“Coastal Reign,” affectionately known as “Mariah,” was delivered to our farm on October 22nd, 2020. She is an “Off the Track Thoroughbred” (abbreviated as OTTB) having raced her last race only 2 weeks before we got her. She retired from the track as being “crabby” and Marissa set to work figuring her out. She was in racing shape so was very, very fit, having massive amounts of energy, as well as, being very opinionated and sassy. Anyone taking liberties with her was met with either teeth or hooves. She is very light on both her front and back end and loves to demonstrate it. You could pet her face and neck happily but once your hand got past her withers, she made it very clear that was not allowed. She would try to bite and kick anyone putting on or taking off her blanket (she had zero fur, zero body fat and the temps were dropping below freezing at night- the blanket was required) and wanted absolutely nothing to do with us picking up her hooves. These difficulties were baffling because surely as a racehorse she had lots of handling and plenty of shoes set, but for what ever reason she was convinced they were bad experiences. We also pondered the possibility that her hostility was more than just sass and could be pain related reactions. Every good horseman must be a world class investigator and explore all possibilities. With research, we found out 90% of racehorses suffer from ulcers so we put her on high quality ulcer meds, 24/7 grass hay and a 5 acre grassy field to run and buck and be a horse (with a 3 yr old mustang filly for company). We also gave her some pain relief particularly from sore muscles. This combined with Marissa’s many hours of simple handling and ground training helped Mariah set her sassiness aside and come around to enjoy being brushed, tolerate her blanket being put on or off even without a halter and lead and so good for the farrier.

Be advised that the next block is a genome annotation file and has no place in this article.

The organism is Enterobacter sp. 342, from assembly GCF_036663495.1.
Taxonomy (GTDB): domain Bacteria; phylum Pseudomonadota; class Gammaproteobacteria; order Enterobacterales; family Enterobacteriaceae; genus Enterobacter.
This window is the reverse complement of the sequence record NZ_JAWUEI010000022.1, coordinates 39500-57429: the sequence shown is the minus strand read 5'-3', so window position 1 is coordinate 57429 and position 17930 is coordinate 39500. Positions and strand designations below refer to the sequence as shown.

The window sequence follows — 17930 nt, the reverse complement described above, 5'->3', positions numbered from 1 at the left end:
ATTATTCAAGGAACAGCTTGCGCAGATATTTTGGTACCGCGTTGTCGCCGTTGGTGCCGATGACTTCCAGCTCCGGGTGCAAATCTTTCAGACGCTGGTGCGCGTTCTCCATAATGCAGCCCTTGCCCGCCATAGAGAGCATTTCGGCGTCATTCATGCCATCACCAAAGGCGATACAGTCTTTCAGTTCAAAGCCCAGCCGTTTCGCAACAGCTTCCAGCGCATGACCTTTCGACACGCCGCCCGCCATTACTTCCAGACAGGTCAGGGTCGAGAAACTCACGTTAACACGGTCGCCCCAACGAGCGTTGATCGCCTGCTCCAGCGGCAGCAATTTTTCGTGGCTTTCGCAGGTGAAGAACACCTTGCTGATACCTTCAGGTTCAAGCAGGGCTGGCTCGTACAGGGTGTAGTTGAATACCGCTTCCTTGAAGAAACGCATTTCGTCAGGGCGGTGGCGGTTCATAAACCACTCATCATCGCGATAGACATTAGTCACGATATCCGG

Marissa, looking forward at retraining Mariah as a riding horse, knew she needed to start at the beginning with this one. She has been working on verbal cues for walk, trot, and canter while lunging, basic ground manners (leading, halting, side passing), and walking over obstacles (poles, bridges, tarps) which Mariah took in stride with only an occasional spicy moment. With how unhappy she was with being blanketed, we were sure Mariah was going to throw some attitude at us when being saddled… but to our surprise, she was extremely well behaved when we put the saddle on… and didn’t even scowl when Marissa tightened the girth!! Since she was such a good girl with that, Marissa decided to go ahead and hop on her (this was in earlier November). Mariah was ready to move once Marissa was in the saddle but that was to be expected from a race horse. The biggest thing was Mariah would pin her ears and scowl every time Marissa dismounted …so they did a lot of on and off until Mariah changed her attitude. All in all, she was very well behaved and we are excited about the potential we see in this feisty little mare!
Marissa put riding aside, deciding to focus on putting some really solid ground manners on Mariah before moving into training under saddle, so Mariah only has had a handful of rides since we have had her. Marissa is excited to start seriously riding her in the coming months and turning her into a well behaved citizen.